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Fairfield Schools Prepare to Tackle Bullying

FAIRFIELD, Conn. – Andrea Leonardi says she’s ready for the monumental task of making bullying in Fairfield Schools a thing of the past.

Leonardi, director of Special Education and Pupil Services for Fairfield Public Schools , recently briefed the Board of Education on “Version 1.0” of her plan to change the climate among Fairfield students. The program’s ultimate goal is to eliminate the kind of environment that can lead to bullying.

“Our schools address school climate all the time. They’re constantly addressing school climate in the programs they create, in the different recognitions they create,” Leonardi said. “At the building level, this is not new work. But it is, however, new work at the district level.”

The state legislature passed new anti-bullying regulations over the summer. Fairfield has already started some programs, but the district’s main work will begin in January.

The new law requires districts to appoint “school climate coordinators” at each school and in the central office. Leonardi will oversee the program as the district coordinator. Each school will appoint a teacher or administrator to serve the same role. These staff members will receive extra training each school year and will make sure the new policies are carried out at each school.

Each school’s coordinator will also serve on a districtwide “climate team” with Leonardi. The committee is required by the state law, but Fairfield decided to expand the team by inviting parents and students from across all grade levels to join.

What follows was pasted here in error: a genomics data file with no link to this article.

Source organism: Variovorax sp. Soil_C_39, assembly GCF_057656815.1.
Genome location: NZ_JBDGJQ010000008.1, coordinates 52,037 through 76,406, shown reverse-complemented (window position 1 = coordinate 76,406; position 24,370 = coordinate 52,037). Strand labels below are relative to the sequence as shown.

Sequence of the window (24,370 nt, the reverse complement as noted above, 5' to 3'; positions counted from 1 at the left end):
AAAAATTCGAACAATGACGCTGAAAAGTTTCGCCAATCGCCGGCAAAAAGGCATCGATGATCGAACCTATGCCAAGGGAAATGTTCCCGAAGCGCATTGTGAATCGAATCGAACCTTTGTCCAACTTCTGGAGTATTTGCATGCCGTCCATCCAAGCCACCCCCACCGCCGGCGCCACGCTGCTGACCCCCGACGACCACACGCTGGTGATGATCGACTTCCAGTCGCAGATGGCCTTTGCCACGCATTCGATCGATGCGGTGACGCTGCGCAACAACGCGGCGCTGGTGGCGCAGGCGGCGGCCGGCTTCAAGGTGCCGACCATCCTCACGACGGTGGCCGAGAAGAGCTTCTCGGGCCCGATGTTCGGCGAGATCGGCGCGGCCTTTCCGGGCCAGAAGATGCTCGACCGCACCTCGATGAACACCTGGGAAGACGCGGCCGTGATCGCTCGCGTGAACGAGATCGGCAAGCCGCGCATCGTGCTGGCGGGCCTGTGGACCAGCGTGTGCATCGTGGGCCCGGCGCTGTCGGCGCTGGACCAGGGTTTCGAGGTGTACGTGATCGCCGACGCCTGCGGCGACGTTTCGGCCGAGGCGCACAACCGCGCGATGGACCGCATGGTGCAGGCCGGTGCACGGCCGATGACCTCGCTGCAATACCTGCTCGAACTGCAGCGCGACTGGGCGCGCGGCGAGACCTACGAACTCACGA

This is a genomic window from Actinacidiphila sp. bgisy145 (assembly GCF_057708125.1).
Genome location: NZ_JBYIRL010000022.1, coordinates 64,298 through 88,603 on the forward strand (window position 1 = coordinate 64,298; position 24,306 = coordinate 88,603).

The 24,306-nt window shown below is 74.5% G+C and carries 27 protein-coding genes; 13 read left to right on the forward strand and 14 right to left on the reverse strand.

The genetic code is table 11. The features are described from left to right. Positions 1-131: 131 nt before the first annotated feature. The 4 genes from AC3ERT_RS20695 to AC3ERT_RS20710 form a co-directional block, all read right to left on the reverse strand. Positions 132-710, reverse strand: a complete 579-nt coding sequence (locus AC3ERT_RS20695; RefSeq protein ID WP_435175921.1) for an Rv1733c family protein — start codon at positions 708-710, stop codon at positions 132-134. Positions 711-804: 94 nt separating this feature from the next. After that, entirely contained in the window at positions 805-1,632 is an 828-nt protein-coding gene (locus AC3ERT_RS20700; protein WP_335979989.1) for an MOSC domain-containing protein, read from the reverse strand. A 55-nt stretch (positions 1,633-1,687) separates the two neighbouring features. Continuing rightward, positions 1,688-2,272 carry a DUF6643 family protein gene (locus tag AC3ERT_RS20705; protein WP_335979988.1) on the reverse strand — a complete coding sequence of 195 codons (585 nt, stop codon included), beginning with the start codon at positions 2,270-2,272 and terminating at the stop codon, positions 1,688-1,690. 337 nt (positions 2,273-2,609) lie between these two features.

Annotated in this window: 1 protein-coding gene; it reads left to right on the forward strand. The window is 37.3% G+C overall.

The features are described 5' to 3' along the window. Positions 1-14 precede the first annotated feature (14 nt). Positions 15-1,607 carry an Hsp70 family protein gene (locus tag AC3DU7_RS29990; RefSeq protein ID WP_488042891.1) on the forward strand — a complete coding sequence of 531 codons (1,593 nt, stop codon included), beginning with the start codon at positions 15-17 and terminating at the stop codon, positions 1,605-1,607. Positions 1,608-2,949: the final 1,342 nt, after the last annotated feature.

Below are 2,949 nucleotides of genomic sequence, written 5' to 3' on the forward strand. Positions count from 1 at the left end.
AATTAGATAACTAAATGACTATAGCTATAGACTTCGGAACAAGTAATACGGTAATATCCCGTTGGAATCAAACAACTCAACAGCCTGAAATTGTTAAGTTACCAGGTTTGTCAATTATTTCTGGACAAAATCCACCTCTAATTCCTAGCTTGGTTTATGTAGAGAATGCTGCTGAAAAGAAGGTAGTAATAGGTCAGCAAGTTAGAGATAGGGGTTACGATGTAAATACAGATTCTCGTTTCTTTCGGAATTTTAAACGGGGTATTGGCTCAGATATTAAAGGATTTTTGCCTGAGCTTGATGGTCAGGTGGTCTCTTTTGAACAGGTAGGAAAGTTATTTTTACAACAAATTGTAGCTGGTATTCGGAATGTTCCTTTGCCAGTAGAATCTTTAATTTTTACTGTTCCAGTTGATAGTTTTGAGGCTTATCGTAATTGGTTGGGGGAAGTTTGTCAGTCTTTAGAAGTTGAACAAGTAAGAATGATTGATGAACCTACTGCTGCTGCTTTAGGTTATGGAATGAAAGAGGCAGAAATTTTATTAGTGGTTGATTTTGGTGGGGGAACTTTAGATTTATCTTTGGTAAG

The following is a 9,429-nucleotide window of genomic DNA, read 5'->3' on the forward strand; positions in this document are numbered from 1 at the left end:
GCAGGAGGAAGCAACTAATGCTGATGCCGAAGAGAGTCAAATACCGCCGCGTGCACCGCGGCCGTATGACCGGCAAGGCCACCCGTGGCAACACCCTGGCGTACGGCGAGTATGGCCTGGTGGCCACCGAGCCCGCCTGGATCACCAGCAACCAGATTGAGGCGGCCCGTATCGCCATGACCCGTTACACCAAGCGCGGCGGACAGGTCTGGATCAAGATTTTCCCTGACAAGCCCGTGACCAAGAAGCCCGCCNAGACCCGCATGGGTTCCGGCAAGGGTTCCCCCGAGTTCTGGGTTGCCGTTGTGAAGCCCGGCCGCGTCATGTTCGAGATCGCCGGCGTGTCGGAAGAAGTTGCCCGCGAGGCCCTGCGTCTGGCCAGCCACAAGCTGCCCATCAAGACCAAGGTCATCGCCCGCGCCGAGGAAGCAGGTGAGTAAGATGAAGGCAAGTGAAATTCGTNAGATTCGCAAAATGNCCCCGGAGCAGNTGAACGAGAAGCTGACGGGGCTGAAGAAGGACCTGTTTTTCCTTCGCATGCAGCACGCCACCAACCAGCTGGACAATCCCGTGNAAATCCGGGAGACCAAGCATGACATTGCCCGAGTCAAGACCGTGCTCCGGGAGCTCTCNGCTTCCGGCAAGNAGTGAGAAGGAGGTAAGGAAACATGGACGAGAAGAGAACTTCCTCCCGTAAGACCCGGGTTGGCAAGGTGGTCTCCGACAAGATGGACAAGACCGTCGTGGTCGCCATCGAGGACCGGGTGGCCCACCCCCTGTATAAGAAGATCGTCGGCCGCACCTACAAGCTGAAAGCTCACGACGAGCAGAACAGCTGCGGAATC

Leonardi said that one of the main things she will stress to parents and teachers is that the new program is “not just about discipline.” All school employees are required to report suspected acts of bullying, even as minor as “mean-spirited behavior.” Administrations might not act on all incidents directly, but they’ll use the information they collect to find ways to make school environments more positive.

If reports of bullying are verified and warrant attention, schools will provide counseling to both the perpetrators and the victims along with their parents. Bullies will be taught empathy and be asked to explain their actions. Victims will learn ways to decrease their chances of being bullied in the future.

“These are children. They will make mistakes,” Leonardi said. “They will do things that they learn in other arenas and bring them into school. We need to help to teach them new skills and complement them.”

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